The same but different: clinician-patient communication with gay and lesbian patients

Patient Educ Couns. 2003 Oct;51(2):115-22. doi: 10.1016/s0738-3991(02)00189-1.


Surveys estimate that 3-6% of the patients seen by physicians are gay or lesbian. There are unique health risks of gays and lesbians that are important to the clinician in determining an accurate diagnosis, providing patient education, and arriving at an appropriate treatment plan. One of the most significant medical risks of these populations includes avoidance of routine health care and dissatisfaction with healthcare. Many of these healthcare risks are not addressed because of lack of communication based on a number of common assumptions including the assumption that the patient is heterosexual. This article includes a summary of the medical literature through computerized searches to March 2002 in MEDLINE, PsychInfo, HEALTHSTAR, and bibliographies in articles on health care with gay and lesbian patients. The search strategy included health care of gays and lesbians and clinician-patient communication, partner and family issues. Secondly, it will examine common communication barriers and provide strategies for enhancing communication with patients in a gender-neutral, non-judgmental manner including suggestions for enlisting the inclusion of patients' families.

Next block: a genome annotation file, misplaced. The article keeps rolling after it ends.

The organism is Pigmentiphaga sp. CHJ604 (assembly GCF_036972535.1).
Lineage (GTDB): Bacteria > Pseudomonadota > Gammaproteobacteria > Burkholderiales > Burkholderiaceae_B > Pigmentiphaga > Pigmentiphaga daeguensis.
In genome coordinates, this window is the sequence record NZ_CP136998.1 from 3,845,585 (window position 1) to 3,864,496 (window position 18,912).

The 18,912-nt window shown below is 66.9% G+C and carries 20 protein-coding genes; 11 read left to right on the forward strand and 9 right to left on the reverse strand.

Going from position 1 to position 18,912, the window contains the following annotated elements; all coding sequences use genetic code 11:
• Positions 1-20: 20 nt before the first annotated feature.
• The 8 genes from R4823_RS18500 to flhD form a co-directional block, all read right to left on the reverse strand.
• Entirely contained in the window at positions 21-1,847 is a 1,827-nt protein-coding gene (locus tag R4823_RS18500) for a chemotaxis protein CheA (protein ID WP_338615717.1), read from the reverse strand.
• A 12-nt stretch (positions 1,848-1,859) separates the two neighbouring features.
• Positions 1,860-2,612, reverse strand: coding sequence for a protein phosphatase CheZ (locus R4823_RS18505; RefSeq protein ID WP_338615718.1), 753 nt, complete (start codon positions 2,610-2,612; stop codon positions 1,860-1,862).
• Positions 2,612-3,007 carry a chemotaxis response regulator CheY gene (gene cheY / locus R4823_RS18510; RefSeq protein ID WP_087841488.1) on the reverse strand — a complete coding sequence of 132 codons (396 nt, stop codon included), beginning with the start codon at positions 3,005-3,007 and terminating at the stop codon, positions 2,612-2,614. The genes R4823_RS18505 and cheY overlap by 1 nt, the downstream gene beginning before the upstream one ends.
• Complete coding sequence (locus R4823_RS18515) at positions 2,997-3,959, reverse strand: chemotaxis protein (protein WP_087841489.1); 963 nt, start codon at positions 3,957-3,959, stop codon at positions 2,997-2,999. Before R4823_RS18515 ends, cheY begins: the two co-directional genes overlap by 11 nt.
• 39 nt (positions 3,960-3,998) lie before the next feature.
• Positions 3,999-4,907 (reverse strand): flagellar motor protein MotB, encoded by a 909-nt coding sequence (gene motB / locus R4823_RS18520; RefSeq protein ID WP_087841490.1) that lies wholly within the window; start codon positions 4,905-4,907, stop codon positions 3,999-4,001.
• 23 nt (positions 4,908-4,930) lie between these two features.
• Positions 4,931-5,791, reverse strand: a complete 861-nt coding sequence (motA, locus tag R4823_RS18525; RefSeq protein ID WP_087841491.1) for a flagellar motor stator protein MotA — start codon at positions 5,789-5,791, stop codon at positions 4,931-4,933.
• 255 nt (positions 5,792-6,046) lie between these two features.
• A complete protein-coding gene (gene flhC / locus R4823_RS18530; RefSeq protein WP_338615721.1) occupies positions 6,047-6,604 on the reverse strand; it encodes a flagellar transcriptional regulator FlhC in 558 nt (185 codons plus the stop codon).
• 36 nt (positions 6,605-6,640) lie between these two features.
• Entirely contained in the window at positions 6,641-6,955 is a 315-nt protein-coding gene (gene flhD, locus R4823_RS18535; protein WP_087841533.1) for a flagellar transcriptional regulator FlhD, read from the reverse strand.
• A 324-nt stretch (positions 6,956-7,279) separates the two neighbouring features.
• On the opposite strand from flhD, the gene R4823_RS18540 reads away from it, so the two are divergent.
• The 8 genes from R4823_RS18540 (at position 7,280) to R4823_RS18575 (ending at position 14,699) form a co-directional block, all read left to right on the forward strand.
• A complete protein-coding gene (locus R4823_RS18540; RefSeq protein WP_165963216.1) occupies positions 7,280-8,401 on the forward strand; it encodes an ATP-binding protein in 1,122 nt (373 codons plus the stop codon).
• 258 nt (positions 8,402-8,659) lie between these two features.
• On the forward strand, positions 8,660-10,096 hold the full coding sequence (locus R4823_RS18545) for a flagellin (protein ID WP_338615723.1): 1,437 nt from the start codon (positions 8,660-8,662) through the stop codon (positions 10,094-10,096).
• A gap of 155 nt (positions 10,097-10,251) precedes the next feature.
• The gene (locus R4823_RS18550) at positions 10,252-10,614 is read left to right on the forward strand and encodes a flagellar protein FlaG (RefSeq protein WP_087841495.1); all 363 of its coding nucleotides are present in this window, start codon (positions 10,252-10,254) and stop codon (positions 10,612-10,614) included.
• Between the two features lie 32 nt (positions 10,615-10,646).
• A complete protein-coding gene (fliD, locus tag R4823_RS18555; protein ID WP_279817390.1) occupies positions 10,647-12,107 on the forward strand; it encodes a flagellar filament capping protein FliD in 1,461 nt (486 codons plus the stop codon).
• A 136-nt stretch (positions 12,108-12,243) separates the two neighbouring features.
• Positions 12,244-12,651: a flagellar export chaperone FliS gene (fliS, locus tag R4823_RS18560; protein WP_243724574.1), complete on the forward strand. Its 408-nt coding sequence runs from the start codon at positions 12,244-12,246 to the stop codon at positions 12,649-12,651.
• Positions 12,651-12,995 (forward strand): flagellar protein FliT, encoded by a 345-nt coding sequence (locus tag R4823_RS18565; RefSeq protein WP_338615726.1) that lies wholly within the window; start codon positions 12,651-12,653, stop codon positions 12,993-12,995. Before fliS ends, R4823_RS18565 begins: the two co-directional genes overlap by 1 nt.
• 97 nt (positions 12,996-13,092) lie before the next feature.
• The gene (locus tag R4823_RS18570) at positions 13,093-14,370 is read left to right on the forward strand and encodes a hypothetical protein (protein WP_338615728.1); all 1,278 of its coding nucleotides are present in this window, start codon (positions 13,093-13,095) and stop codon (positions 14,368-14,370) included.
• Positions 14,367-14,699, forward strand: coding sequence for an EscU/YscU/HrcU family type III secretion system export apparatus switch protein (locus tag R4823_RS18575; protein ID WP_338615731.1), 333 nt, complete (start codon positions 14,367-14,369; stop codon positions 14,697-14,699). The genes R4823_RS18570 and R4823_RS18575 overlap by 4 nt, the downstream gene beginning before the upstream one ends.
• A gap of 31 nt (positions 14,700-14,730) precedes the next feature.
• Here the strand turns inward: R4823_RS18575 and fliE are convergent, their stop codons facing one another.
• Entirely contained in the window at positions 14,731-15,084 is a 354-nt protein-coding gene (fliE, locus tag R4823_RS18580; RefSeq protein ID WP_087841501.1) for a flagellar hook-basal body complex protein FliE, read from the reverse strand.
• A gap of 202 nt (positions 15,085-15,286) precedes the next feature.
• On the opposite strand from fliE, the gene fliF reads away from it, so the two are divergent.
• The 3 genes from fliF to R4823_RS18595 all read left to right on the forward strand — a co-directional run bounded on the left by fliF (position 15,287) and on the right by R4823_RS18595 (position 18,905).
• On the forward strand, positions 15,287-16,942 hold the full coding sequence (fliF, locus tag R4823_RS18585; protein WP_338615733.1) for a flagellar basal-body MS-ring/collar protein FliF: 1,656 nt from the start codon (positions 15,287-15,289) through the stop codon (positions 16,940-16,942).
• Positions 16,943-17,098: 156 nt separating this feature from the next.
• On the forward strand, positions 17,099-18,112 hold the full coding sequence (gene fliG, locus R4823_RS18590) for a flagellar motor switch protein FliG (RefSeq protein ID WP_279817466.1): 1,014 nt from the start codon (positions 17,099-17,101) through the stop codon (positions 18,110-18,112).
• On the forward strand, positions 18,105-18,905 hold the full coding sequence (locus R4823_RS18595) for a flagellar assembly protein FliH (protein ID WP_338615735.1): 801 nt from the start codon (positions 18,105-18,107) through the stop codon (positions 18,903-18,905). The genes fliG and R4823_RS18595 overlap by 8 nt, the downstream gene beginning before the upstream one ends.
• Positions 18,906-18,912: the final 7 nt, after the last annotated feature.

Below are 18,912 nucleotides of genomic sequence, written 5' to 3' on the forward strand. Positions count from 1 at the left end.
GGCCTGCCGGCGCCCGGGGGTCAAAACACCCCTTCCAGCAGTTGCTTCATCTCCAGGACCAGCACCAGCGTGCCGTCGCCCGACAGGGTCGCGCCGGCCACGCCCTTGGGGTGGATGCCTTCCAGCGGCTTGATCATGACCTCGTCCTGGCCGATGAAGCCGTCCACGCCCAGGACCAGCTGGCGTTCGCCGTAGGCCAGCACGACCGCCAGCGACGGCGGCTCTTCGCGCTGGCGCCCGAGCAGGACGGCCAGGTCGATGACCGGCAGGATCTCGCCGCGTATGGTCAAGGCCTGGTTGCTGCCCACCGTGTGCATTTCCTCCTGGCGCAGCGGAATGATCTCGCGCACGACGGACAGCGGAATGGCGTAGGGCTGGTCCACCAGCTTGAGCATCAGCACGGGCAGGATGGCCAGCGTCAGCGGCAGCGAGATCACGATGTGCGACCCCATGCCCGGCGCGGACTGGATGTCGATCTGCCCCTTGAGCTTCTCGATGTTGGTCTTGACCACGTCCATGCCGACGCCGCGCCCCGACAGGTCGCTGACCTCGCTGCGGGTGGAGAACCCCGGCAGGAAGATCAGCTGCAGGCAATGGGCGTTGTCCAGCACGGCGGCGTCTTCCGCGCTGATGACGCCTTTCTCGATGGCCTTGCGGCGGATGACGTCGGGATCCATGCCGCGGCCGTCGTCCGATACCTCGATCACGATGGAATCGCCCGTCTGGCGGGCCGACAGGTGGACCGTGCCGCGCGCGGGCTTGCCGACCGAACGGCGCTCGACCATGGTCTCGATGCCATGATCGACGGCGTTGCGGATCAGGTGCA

Publication types

  • Review

MeSH terms

  • Attitude of Health Personnel
  • Attitude to Health
  • Communication*
  • Family / psychology
  • Female
  • Gender Identity
  • Health Knowledge, Attitudes, Practice
  • Homosexuality / psychology*
  • Humans
  • Male
  • Medical History Taking / methods
  • Needs Assessment
  • Negativism
  • Physician-Patient Relations*
  • Prejudice
  • Risk Factors
  • Self Disclosure
  • Social Support